“A closed timelike curve describes the trajectory of a hypothetical observer that, while always traveling forward in time from their own perspective, at some point finds themselves at the same place and time where they started, creating a loop,” Costa says. “This is possible in a region of spacetime that, warped by gravity, loops into itself.”
“Einstein read [about closed timelike curves] and was very disturbed by this idea,” he adds. The phenomenon nevertheless spurred later research.
Science began to take time travel seriously in the 1980s. In 1990, for instance, Russian physicist Igor Novikov and American physicist Kip Thorne collaborated on a research paper about closed time-like curves. “They started to study not only how one could try to build a time machine but also how it would work,” Costa says.
Just as importantly, though, they investigated the problems with time travel. What if, for instance, you tossed a billiard ball into a time machine, and it traveled to the past and then collided with its past self in a way that meant its present self could never enter the time machine? “That looks like a paradox,” Costa says.
Since the 1990s, he says, there’s been on-and-off interest in the topic yet no big breakthrough. The field isn’t very active today, in part because every proposed model of a time machine has problems. “It has some attractive features, possibly some potential, but then when one starts to sort of unravel the details, there ends up being some kind of a roadblock,” says Gaurav Khanna of the University of Rhode Island.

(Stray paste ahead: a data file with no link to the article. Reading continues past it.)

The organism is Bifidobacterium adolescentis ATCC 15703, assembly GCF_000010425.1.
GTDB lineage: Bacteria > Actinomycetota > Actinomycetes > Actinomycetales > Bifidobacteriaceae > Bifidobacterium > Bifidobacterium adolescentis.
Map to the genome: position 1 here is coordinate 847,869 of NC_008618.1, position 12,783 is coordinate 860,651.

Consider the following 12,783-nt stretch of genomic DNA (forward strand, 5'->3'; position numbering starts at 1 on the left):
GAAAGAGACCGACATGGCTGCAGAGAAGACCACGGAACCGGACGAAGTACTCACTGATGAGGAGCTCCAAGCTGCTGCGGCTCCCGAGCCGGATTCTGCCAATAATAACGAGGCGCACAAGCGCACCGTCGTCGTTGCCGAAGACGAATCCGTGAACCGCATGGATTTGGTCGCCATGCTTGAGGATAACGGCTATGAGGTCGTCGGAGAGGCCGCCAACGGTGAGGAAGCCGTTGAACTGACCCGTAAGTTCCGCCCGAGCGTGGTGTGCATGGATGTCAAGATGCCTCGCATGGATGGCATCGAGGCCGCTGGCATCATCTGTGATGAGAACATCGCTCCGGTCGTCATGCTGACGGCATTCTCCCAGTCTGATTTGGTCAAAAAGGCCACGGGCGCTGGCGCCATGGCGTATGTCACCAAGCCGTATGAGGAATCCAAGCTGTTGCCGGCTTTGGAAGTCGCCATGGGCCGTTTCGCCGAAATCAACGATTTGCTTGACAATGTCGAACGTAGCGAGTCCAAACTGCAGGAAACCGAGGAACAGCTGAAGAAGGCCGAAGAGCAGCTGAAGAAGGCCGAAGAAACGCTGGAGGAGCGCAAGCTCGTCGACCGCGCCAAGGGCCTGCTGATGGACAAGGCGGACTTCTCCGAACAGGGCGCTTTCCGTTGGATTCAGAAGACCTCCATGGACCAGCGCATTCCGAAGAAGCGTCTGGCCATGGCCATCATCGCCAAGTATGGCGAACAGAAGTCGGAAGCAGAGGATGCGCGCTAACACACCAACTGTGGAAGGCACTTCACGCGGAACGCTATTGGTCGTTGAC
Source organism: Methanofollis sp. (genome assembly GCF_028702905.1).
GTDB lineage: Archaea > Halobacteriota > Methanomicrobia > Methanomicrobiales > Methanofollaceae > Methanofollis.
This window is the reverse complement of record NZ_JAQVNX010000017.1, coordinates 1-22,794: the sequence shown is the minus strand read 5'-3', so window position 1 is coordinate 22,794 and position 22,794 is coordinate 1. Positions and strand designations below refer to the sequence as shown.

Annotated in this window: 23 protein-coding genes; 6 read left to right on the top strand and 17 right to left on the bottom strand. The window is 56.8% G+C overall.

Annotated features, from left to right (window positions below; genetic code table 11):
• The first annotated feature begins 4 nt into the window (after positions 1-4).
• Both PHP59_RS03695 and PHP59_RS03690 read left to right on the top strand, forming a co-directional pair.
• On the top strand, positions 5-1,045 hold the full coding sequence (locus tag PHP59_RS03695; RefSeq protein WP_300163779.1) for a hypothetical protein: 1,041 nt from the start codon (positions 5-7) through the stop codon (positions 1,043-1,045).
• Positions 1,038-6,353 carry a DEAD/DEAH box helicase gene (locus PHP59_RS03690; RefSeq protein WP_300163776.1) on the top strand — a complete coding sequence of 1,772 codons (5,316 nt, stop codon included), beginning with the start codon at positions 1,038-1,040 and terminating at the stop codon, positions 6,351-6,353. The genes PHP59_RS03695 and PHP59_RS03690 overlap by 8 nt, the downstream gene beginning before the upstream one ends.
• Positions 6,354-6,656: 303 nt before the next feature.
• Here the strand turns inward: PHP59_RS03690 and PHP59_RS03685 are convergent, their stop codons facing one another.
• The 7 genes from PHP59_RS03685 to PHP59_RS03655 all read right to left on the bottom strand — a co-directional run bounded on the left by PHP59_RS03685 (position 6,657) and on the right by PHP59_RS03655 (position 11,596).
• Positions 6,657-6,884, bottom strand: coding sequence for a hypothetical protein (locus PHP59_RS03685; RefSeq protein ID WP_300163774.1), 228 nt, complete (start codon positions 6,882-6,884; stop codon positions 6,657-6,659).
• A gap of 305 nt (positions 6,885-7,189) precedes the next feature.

For instance, most time travel models require negative mass—and hence negative energy because, as Albert Einstein revealed when he discovered E = mc2, mass and energy are one and the same. In theory, at least, just as an electric charge can be positive or negative, so can mass—though no one’s ever found an example of negative mass. Why does time travel depend on such exotic matter? In many cases, it is needed to hold open a wormhole—a tunnel in spacetime predicted by general relativity that connects one point in the cosmos to another.